Tuesday, January 14, 2014

Anatomy of a mountain bike group ride

Riding with others can be fun. On group rides, I have met new people and bettered myself as a rider. I have also been extremely frustrated, as I have watched the group ride off into the distance as I have to pick myself out of the bushes. Winter riding can get ugly near the back of the pack as the trail gets rutted and chewed up by the riders ahead.

Of all the group rides that I have participated in, there is usually a set of characters who fit some sort of template.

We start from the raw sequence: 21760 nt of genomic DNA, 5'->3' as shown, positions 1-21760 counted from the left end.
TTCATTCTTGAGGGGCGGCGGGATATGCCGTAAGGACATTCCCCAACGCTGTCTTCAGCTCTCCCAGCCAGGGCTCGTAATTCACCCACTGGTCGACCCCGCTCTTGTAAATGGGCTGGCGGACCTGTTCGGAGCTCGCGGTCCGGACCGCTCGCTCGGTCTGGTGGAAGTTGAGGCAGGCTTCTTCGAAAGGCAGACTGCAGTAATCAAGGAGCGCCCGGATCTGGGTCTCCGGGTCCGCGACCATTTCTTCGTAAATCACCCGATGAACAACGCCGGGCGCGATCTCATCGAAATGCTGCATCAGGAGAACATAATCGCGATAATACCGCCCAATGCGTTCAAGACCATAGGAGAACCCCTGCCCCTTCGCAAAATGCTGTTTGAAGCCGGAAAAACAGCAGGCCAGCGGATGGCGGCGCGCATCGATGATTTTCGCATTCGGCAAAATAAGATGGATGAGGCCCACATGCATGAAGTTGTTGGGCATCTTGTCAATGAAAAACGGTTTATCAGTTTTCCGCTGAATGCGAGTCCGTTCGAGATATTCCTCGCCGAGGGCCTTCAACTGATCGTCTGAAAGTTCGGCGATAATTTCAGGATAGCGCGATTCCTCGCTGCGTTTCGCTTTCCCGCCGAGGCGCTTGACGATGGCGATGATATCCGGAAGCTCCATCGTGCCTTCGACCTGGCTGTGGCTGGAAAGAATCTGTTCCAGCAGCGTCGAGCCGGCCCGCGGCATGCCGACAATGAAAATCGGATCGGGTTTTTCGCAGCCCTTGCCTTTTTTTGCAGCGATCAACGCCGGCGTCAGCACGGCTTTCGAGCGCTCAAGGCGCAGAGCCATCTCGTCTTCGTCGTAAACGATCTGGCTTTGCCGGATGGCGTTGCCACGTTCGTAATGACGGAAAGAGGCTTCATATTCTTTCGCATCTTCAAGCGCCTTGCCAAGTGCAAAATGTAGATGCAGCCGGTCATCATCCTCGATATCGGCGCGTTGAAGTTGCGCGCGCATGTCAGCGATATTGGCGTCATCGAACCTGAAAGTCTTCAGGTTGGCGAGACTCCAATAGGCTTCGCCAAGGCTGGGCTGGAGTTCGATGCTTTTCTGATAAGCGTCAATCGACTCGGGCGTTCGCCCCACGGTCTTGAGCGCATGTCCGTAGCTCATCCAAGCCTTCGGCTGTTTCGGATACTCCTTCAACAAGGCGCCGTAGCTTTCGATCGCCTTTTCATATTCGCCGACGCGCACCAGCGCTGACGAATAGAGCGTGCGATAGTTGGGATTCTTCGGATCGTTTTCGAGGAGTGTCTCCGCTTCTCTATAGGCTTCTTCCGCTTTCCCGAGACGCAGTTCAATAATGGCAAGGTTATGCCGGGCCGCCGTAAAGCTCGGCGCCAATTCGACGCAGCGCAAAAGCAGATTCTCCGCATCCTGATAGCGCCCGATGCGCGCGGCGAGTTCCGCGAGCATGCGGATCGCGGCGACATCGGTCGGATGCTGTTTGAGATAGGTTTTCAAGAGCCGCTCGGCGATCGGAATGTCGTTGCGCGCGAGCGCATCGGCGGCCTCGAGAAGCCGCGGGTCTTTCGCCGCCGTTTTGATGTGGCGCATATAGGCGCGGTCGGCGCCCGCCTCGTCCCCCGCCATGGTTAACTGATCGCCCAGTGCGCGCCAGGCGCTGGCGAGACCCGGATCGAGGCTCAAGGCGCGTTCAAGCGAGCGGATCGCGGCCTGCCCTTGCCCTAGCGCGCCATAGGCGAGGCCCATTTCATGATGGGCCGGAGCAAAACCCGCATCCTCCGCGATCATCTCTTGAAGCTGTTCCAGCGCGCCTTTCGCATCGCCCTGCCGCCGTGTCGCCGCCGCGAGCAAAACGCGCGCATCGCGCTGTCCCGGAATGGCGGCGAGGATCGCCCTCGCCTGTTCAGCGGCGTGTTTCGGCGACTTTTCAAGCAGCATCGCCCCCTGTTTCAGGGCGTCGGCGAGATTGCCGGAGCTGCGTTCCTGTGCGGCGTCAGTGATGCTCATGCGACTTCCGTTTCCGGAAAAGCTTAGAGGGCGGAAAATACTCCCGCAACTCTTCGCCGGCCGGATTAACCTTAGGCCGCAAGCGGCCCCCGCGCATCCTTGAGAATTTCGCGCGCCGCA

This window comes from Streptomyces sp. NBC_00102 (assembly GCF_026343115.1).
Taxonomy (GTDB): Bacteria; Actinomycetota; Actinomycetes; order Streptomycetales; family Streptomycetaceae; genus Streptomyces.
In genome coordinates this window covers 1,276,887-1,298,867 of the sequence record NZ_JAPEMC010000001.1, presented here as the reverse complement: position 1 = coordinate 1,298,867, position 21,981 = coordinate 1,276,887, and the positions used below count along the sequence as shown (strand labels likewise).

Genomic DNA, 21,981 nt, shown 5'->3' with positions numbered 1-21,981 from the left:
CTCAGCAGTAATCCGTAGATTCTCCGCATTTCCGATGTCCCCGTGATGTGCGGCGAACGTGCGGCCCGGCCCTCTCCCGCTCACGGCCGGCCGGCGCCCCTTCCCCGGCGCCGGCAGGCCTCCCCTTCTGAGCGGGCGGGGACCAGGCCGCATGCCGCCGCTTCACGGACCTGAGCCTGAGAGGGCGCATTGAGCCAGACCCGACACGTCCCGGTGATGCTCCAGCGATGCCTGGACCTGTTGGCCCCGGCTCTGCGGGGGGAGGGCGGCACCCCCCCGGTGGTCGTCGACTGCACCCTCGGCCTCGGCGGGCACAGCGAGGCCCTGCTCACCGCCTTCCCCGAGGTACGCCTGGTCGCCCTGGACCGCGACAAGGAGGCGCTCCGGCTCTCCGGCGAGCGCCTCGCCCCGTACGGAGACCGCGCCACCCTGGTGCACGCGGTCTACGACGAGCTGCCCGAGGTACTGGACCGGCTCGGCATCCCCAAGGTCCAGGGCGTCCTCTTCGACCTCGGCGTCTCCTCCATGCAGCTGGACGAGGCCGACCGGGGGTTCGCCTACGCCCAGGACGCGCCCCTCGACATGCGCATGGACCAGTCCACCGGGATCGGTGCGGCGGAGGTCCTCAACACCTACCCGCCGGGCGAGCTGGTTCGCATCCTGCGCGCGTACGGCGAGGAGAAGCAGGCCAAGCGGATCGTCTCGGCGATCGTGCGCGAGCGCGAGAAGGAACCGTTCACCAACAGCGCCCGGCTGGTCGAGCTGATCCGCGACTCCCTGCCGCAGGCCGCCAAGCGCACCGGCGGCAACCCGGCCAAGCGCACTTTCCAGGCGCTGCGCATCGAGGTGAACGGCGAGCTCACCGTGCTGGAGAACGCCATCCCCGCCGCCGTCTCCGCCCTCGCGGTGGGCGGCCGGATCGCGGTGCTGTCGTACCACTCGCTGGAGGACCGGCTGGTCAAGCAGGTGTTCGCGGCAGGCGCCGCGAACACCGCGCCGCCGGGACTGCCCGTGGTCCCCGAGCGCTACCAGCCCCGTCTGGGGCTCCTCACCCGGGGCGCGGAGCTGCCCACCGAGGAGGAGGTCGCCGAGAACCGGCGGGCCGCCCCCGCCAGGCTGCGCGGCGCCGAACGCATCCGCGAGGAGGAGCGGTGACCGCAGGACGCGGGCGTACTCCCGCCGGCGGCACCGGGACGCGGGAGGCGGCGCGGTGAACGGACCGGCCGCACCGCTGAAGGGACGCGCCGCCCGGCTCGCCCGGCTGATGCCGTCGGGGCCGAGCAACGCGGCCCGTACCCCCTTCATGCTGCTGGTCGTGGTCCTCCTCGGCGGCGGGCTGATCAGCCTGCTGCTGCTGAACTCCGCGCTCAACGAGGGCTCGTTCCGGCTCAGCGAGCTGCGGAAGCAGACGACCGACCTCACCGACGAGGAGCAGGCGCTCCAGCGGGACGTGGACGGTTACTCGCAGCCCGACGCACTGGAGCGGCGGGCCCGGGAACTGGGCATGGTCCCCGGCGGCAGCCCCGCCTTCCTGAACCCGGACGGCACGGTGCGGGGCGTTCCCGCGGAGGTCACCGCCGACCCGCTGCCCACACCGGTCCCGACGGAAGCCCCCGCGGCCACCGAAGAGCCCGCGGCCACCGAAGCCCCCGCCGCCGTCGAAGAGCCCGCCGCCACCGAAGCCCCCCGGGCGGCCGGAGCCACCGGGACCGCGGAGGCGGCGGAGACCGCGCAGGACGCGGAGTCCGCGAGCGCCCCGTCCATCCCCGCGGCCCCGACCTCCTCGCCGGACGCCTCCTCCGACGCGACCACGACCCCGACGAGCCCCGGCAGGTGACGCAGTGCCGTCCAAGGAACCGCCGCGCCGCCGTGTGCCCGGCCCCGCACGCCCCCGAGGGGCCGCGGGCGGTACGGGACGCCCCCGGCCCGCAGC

The fearless leader: An excellent leader is a key to having an awesome group ride. One who knows the trails and the current conditions well, one who picks the right pace at the right time. Those leaders are not very memorable. The fearless leader (FL). FL can take a couple of forms, maybe he's the guy who goes mach chicken on the busy multi-use path, but most of the time he'll head straight for the trails that probably shouldn't be ridden on that given date by that group. The FL finds a sick enjoyment in the overgrowth, mud puddles, deep snow, anti-flow, and ultimately walking that his chosen trails usually involve. His dismounts and remounts are more fluid than even the most seasoned cyclo-cross racer. He must be fueled by the cursing from the other participants on his group ride.